GM Issues HHR Wagon Recall, While NHTSA Investigates Tahoe and Yukon Fires

General Motors HHR Wagons do not meet federal crash standards, prompting a recall of 181,156 HHR Wagons.  News of the HHR Wagon recall came just a few days after it was revealed that the National Highway Traffic Safety Administration (NHTSA) is investigating complaints that some of the automaker’s Chevy Tahoe and GMC Yukons have caught fire while their engines where off.

According to GM, HHR Wagons sold between 2006 and 2008 that were not equipped with optional roof rail-mounted airbags failed crash tests, and will not protect riders from head injuries in <"">side impact crashes.  GM said dealers would need to install a piece of energy-absorbing plastic to the headliner trim of the HHR Wagons to correct the problem.  The HHR Wagon recall will begin in late March, GM said, when the parts become available. The company will send out notification letters to customers with more information on the HHR Wagon recall. In 2007, about 99,000 Chevy Cobalt sedans were recalled for a similar problem. The Cobalt and HHR share similar underlying engineering.

Meanwhile, is reporting that the NHTSA is investigating two consumer complaints that 2007 Chevy Tahoes and GMC Yukons caught fire while parked in home garages with the engines off. According to, the truck owners reported to NHTSA that both homes were badly damaged and two people were injured in one of the fires.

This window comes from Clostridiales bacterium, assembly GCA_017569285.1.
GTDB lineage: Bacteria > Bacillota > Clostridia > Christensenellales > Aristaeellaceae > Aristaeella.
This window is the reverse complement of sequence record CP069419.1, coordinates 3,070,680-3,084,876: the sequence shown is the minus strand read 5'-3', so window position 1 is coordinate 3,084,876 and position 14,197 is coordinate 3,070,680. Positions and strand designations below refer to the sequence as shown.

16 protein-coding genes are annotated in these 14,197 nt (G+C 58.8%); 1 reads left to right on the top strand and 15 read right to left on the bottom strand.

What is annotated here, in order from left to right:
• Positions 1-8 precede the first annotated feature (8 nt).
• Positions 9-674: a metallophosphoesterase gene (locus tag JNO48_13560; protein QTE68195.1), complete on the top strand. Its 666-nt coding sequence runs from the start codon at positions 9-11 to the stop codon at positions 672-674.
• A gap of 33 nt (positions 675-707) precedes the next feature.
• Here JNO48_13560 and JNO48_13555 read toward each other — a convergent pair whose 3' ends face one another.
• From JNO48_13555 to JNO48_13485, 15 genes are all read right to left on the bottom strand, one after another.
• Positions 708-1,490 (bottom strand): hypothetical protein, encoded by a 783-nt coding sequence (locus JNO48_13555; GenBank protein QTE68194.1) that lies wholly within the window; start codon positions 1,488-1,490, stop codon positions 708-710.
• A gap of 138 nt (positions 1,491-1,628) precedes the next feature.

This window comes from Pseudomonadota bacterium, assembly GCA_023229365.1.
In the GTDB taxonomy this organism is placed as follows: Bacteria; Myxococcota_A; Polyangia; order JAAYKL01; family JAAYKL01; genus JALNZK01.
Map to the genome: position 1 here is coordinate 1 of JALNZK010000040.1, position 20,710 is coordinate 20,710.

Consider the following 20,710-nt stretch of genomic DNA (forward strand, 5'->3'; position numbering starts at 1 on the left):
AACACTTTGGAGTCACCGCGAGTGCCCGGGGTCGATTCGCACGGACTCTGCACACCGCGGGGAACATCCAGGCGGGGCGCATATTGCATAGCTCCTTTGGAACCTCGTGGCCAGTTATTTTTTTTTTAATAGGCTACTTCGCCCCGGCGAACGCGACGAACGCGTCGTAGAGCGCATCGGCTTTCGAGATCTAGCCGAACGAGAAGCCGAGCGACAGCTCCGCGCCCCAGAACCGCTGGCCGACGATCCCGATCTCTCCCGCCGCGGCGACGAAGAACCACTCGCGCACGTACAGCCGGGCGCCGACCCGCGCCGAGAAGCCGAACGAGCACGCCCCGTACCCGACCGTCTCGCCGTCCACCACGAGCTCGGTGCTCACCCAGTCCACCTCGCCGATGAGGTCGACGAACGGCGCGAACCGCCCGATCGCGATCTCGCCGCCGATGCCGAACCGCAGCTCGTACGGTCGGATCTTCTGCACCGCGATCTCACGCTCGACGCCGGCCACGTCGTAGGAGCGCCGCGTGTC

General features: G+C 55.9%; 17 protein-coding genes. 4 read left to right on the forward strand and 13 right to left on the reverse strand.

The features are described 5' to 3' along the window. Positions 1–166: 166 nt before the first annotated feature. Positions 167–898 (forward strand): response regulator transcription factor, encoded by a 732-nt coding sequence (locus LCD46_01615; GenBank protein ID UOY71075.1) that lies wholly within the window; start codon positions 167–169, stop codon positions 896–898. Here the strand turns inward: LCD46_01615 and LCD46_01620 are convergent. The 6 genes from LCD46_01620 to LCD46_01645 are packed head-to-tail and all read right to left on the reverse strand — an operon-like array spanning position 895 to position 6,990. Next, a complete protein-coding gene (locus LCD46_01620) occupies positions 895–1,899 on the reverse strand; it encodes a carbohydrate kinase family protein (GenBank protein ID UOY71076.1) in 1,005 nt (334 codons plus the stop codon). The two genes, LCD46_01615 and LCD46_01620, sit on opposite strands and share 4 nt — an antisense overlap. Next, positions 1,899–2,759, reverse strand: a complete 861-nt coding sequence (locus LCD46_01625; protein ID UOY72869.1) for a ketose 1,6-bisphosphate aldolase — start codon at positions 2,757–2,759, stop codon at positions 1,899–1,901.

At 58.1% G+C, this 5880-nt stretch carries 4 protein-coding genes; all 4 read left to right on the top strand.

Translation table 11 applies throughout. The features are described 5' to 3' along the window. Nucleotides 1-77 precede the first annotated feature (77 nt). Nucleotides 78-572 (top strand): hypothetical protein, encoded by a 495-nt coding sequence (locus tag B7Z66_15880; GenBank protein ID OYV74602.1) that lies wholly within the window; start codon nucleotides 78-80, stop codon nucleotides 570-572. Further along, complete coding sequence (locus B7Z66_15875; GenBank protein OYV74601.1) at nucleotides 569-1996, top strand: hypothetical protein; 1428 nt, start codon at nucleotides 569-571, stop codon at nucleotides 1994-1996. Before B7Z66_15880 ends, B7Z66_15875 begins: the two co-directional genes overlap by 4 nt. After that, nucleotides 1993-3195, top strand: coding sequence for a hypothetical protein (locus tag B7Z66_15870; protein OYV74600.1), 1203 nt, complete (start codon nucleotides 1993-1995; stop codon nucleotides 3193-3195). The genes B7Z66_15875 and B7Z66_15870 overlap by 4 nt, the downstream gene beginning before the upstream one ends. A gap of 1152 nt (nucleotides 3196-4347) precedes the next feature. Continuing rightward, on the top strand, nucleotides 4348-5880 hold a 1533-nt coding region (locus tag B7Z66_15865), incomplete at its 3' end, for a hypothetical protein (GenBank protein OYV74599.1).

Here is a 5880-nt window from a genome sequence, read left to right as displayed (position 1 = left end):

Despite similarities between the incidents, neither the Chevy Tahoe nor the GMC Yukon are equipped with the type of <"">cruise control system that causes a fire in Ford Motor Co. cars and trucks.  Earlier this month, Ford announced that it was recalling an additional 225,000 vehicles due to faulty wiring in the cruise control mechanism.  Since 1999, Ford has recalled more than 10 million vehicles because of a faulty cruise control switch that could cause a vehicle to erupt in flames even when it was turned off and parked.

According to, the NHTSA Office of Defect Investigations has opened a preliminary investigation of both vehicles that could eventually lead to a recall of the SUVs. The agency estimates as many as 400,000 vehicles would be affected if a defect is identified and a recall ordered.

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